Stop off for lunch here and take your pick from the dozens of international stalls, from Only Jerkin’s Caribbean-inspired chicken & chips to fresh pasta made inside a cheese wheel from, er, The Cheese Wheel. Stay on the towpath a little longer to come up at Hawley Wharf, a new uber-sleek extension of the market on the other side of the bridge, where you can try Three Uncles‘ legendary Cantonese roasted meats and the amazing cheesy naan melts of Khaao Karachi. Finish off with a battered ice cream scoop from T’s Fried Scoop for the ultimate hot-cold combo, and take it with you as you head from…


regents canal grand union walk

George Rex/Flickr

As you keep walking east along the towpath, keep an eye out for Sir Nicholas Grimshaw’s Grade II listed ‘High-Tech’ apartments facing the canal (they were built in the 1980s and back onto his Sainsbury’s building, which is surely one of only a few supermarkets to be listed).

Before King’s Cross became the buzzy bar and restaurant nucleus it is today, it was a major unloading hub for all the goods carried by the barges, so at this point the scenery around Regent’s Canal starts to become a bit more industrial. You’ll pass the old lock keeper’s cottage, a Victorian gasholder reborn as a park, and old warehouses (like the former coal offices which now house Assaf Granit’s amazing Middle Eastern restaurant).

Following the path as it curves round, you’ll find yourself by the stadium seating which, in summer, hosts free film screenings by Everyman. Heading up the steps to Granary Square with its enormous fountain display, you could take a seat outside for a sit-down lunch at Caravan King’s Cross, stop by Ruby Violet for a scoop of gelato, or head up to Canopy Market to browse the stalls (open Friday – Sunday).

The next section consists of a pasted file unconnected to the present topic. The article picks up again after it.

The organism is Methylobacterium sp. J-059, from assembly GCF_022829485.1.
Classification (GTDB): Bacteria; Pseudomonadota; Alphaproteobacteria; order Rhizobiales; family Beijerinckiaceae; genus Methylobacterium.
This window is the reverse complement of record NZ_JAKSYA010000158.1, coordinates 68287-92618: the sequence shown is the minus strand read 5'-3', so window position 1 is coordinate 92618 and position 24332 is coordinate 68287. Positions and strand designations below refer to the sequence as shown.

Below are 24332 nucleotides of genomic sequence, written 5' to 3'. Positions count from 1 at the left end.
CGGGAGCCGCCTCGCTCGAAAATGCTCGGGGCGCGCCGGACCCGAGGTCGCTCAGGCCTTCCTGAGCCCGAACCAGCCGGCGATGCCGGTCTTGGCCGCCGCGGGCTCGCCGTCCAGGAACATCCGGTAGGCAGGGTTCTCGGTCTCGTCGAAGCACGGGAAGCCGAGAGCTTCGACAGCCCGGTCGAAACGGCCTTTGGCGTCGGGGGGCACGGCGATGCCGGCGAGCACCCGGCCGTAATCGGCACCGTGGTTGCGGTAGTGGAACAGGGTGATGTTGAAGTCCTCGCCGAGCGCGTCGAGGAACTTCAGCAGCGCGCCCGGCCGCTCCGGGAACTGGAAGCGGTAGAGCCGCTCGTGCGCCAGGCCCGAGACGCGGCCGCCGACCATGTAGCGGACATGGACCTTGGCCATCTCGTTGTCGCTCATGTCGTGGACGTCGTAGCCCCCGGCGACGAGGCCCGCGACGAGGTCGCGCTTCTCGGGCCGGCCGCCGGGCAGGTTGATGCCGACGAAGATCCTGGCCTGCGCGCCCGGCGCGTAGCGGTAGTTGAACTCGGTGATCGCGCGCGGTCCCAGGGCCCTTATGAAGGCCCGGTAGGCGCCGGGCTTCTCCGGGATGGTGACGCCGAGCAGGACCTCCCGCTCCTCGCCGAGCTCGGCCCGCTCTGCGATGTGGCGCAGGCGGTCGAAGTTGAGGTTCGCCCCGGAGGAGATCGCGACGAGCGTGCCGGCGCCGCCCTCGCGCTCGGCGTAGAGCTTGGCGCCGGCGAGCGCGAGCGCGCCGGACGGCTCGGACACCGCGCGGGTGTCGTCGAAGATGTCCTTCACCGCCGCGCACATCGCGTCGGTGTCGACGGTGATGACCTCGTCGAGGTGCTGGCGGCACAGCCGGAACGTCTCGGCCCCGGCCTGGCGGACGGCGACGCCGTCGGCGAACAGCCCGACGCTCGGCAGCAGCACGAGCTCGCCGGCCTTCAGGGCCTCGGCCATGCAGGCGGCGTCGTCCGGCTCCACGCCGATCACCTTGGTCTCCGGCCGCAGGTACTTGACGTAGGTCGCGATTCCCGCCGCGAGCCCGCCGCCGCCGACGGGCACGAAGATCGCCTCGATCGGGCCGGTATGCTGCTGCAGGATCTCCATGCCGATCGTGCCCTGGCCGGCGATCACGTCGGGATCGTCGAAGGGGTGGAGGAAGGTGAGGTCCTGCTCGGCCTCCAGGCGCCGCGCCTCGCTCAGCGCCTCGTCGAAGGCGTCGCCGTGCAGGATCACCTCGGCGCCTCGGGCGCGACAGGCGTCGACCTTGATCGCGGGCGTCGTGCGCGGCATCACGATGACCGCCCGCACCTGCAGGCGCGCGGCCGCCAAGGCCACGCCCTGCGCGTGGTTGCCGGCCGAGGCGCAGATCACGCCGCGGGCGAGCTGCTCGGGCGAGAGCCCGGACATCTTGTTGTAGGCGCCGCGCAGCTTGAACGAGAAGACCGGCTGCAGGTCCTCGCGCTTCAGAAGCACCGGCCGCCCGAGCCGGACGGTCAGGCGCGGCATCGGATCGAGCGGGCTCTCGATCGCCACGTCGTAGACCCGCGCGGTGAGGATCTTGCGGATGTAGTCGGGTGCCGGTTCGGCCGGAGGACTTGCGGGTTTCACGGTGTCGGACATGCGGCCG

King's Cross Canal

As you continue along the path, you might catch the mellifluous strains of musicians (and occasionally, flamenco dancers) stationed on top of Word on the Water, a floating bookshop that’s well worth a rummage through as you pass. And if you fancy taking a topical break here, you can also cross over to the other side of the canal to visit The Canal Museum, a tiny little spot in a Victorian ice warehouse, which they quite accurately describe as “the only London museum of inland waterways”.


Just east of the Canal Museum, the towpath disappears as the canal narrows. You could make your way along Islington’s backstreets, but honestly you might just want to save your legs at this point and hop on a bus up to Angel station.


Feels like it might be time for a pint, doesn’t it? Luckily Islington’s pubs are here to duly oblige before you get back to the canal. If it’s a nice day, stretch out in the beer garden at The Earl of Essex; if it’s rainy, get cosy in the invitingly old-school setting of The Island Queen. Skipped lunch at King’s Cross and fancy something a bit more substantial? Head up to Plaquemine Lock, Jacob Kenedy’s Louisiana-style tavern overlooking the canal, with soulful southern dishes, mint juleps and regular live blues.

regents canal islington

Marc Barrot/Flickr

Just after you pass under Whitmore Bridge you’ll stumble across the jewel in the crown of the Haggerston Riviera, Towpath Café. Once Spring has sprung, this waterside institution rolls back the shutters and sets up tables and chairs directly onto the path, where chef Laura Jackson serves up a roster of top-quality Modern British small plates and carafes of wine. It’s walk-in only, and has something of a cult following, so be prepared to hang around for a table – it’ll be worth it. Queue too long? Peel off onto the Kingsland Basin and pop into Toconoco, a family-run Japanese café serving satisfying rice balls and noodle bowls.


Now that you’re in Haggerston, you could head up the ramp to Haggerston Bridge and duck into A Bar With Shapes For A Name, currently standing on the World’s Best Bars list and serving up some inventive pre-batched cocktails in a Bauhaus-inspired setting.

regents canal